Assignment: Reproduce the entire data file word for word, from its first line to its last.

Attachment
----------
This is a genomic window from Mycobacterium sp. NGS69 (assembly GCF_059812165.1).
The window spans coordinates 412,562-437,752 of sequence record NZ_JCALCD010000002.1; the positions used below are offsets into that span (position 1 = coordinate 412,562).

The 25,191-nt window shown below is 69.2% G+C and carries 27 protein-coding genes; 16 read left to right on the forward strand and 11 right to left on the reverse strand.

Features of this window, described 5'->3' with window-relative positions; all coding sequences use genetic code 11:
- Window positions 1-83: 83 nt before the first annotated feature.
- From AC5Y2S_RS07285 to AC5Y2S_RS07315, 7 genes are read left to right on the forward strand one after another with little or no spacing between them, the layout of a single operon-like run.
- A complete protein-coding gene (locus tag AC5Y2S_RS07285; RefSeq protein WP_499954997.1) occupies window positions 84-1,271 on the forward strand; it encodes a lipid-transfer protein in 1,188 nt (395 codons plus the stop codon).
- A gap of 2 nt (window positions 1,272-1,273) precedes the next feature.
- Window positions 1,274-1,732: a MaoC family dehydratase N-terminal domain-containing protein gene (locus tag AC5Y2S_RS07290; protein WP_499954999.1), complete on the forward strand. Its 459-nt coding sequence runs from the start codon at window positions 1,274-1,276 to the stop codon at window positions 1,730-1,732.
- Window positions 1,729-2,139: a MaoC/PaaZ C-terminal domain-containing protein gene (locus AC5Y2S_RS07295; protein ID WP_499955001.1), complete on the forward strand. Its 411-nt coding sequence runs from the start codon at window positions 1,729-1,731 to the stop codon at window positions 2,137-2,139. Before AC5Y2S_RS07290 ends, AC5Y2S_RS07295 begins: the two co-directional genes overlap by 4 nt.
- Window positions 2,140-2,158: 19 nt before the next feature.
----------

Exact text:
This is a genomic window from Mycobacterium sp. NGS69 (assembly GCF_059812165.1).
The window spans coordinates 412,562-437,752 of sequence record NZ_JCALCD010000002.1; the positions used below are offsets into that span (position 1 = coordinate 412,562).

The 25,191-nt window shown below is 69.2% G+C and carries 27 protein-coding genes; 16 read left to right on the forward strand and 11 right to left on the reverse strand.

Features of this window, described 5'->3' with window-relative positions; all coding sequences use genetic code 11:
- Window positions 1-83: 83 nt before the first annotated feature.
- From AC5Y2S_RS07285 to AC5Y2S_RS07315, 7 genes are read left to right on the forward strand one after another with little or no spacing between them, the layout of a single operon-like run.
- A complete protein-coding gene (locus tag AC5Y2S_RS07285; RefSeq protein WP_499954997.1) occupies window positions 84-1,271 on the forward strand; it encodes a lipid-transfer protein in 1,188 nt (395 codons plus the stop codon).
- A gap of 2 nt (window positions 1,272-1,273) precedes the next feature.
- Window positions 1,274-1,732: a MaoC family dehydratase N-terminal domain-containing protein gene (locus tag AC5Y2S_RS07290; protein WP_499954999.1), complete on the forward strand. Its 459-nt coding sequence runs from the start codon at window positions 1,274-1,276 to the stop codon at window positions 1,730-1,732.
- Window positions 1,729-2,139: a MaoC/PaaZ C-terminal domain-containing protein gene (locus AC5Y2S_RS07295; protein ID WP_499955001.1), complete on the forward strand. Its 411-nt coding sequence runs from the start codon at window positions 1,729-1,731 to the stop codon at window positions 2,137-2,139. Before AC5Y2S_RS07290 ends, AC5Y2S_RS07295 begins: the two co-directional genes overlap by 4 nt.
- Window positions 2,140-2,158: 19 nt before the next feature.